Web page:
It is a game specifically tailored as a response to those who stubbornly resist setpieces in games, and it is there specifically to say that even though you may take pride in ignoring the story, you’re still in the developer’s world and they’ve still got the upper hand. There is a particular ending where the player is rescued (briefly) by a competing narrator, who begs you to quit the game before Stanley is killed. I did not quit, because like everyone else who plays video games with narrative aspirations, I assumed there was a way out that would allow me to”‘win” the game and “defeat” the narrator. But there is no such way, and even by winning the game (by “defeating” the narrator), I would still be playing someone else’s story. There is no freedom in narrative games, The Stanley Parable says, and anyone who says otherwise is deluding themselves. The only way to break free of the narrator’s control is to pull the plug.

Ironically, if you do follow the narrator’s desired plan, if you follow the story as the narrator wishes to tell it, you are rewarded with a tale of a man who realizes one day he has been controlled by a machine. He shuts the machine down and escapes into a life where he is no longer under that control, and at this point, the player can no longer control Stanley. You are treated to a cutscene of Stanley’s view as he walks out to presumably start a new life free of control, except that the narrator is still controlling him. This fact would not be so nettlesome (after all, it is the case with all stories that no character is ever free of the author) if not for the fact that it were so blatantly broadcasted to you all throughout the game.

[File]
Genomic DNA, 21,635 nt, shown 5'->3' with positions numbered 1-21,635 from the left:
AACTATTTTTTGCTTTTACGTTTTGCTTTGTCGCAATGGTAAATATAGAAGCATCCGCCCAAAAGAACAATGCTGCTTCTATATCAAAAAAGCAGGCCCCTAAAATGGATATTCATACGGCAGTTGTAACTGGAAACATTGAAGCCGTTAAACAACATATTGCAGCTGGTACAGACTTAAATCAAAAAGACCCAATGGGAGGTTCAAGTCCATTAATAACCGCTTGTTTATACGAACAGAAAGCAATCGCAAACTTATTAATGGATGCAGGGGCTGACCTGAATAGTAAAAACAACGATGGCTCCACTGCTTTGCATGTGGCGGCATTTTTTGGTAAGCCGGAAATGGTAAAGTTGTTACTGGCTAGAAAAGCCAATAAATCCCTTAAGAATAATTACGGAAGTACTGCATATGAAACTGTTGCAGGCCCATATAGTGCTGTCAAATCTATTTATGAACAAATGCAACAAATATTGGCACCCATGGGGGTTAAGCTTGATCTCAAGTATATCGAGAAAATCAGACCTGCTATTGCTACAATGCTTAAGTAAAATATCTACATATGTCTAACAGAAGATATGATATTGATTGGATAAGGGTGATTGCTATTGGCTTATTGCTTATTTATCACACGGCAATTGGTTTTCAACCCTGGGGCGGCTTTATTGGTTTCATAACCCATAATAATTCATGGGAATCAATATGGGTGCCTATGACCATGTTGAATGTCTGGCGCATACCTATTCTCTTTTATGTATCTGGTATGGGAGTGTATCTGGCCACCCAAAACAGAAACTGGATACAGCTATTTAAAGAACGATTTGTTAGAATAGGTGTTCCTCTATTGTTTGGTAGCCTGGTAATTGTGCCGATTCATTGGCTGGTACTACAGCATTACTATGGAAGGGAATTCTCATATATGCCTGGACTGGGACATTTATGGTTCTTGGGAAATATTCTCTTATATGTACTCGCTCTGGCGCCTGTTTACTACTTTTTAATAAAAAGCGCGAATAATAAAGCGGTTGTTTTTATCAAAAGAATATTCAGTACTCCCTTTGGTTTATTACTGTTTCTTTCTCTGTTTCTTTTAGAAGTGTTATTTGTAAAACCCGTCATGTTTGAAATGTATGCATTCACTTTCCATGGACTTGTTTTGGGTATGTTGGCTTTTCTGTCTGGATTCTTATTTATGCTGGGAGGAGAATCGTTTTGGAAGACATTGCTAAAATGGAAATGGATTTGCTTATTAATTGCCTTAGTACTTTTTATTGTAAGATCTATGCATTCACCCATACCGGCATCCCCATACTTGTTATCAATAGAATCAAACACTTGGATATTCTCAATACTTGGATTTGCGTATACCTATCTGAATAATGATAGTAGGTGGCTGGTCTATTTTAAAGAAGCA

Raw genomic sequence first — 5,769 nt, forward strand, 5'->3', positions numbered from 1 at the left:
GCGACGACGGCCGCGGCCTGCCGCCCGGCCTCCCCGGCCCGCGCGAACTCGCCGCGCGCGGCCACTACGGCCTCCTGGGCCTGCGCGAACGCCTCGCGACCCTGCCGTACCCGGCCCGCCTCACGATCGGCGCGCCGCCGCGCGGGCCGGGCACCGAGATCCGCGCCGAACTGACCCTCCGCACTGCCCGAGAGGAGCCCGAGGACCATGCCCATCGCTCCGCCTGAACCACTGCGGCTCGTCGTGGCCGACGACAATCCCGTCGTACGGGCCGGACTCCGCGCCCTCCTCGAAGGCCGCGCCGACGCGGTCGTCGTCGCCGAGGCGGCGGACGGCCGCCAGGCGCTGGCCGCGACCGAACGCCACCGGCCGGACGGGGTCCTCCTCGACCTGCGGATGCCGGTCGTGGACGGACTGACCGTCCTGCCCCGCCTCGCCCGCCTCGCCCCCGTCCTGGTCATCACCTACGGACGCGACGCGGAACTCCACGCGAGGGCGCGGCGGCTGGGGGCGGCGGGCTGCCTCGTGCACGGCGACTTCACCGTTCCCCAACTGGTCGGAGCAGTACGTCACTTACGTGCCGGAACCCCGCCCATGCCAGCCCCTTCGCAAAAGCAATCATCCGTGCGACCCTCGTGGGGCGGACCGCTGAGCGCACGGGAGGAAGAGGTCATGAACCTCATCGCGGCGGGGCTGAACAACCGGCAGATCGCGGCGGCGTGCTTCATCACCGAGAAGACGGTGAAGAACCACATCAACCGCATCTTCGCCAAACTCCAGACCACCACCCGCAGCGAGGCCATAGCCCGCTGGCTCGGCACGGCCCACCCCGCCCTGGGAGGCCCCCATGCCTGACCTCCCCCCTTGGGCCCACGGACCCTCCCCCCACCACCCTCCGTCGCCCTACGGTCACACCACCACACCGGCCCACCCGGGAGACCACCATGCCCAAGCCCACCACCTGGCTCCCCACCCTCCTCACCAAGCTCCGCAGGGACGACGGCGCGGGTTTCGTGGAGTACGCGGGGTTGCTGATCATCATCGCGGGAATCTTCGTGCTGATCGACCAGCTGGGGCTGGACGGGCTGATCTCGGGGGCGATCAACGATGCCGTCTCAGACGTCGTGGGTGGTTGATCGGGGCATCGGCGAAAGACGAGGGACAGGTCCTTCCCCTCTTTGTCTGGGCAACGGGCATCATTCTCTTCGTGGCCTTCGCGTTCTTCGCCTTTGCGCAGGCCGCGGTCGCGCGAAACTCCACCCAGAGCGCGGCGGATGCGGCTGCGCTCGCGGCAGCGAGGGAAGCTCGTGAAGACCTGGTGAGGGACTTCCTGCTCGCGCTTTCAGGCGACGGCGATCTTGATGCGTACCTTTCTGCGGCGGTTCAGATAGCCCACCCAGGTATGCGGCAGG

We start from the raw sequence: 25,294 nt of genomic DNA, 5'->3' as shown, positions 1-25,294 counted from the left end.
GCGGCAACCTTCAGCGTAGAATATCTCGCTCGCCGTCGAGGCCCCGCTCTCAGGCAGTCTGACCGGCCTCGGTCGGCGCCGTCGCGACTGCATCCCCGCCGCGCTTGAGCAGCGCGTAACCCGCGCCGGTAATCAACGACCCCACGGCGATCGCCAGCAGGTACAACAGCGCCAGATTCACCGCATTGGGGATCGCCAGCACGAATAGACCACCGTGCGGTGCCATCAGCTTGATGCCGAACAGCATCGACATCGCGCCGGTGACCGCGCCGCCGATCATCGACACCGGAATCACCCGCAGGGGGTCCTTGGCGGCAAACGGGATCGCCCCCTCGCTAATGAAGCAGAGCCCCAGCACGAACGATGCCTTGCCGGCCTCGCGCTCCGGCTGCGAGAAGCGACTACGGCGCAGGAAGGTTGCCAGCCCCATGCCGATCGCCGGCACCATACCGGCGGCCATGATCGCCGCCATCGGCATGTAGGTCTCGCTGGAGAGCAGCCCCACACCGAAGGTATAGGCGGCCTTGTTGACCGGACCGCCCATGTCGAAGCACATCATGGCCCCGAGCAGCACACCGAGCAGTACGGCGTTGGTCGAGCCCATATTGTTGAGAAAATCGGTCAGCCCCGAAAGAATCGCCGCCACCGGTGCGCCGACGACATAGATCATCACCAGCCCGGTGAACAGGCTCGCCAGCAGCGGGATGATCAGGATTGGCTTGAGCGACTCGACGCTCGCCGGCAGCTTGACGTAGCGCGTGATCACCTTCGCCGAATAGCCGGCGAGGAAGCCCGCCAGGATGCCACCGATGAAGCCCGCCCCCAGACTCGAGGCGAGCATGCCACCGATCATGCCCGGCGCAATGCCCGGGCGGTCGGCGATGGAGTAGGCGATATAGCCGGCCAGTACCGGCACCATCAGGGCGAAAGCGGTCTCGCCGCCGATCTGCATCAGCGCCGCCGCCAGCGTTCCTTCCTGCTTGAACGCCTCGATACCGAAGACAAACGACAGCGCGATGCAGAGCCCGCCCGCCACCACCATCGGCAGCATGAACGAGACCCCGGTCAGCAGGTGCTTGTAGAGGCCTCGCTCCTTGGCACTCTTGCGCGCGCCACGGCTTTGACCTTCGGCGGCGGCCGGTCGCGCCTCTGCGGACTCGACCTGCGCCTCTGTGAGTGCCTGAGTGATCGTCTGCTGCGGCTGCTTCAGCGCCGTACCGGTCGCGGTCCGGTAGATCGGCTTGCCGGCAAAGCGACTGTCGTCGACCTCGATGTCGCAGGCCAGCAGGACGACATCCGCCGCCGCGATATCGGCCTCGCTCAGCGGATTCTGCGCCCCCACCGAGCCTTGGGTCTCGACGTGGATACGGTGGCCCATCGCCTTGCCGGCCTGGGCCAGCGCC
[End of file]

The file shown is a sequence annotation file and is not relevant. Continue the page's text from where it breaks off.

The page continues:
The Stanley Parable raises the question of whether or not freedom is really all that important in a game narrative. If the story is good, does it matter that you played no real role in getting to the end beyond pushing the buttons that you were told to push at the proper times and in the proper order? It raises the question of why players are attracted to games with narratives and seems to explain as well why games such as the Call of Duty series have such strictly scripted single-player campaigns. The story is so important, these games are saying, that you shouldn’t even really worry about shooting anyone — just watch all the pretty stuff happen around you. Let your squad make the kills. Let the narrator tell you where to go and what to think about the things that are happening around you. Enjoy the experience, but don’t think for a moment that you played an important role in it.

It’s an uncomfortable train of thought because we want to believe that there is a freedom in games that is not in other stories, but in reality, it is only the freedom to fail to tell the story, either by dying and having to start over or by quitting and not playing anymore. The question is whether or not you are okay with that, and in all honesty, you should be. It’s how almost every other kind of storytelling has worked since the beginning. If you want freedom, The Stanley Parable indicates, you need to turn off your machine and walk outside.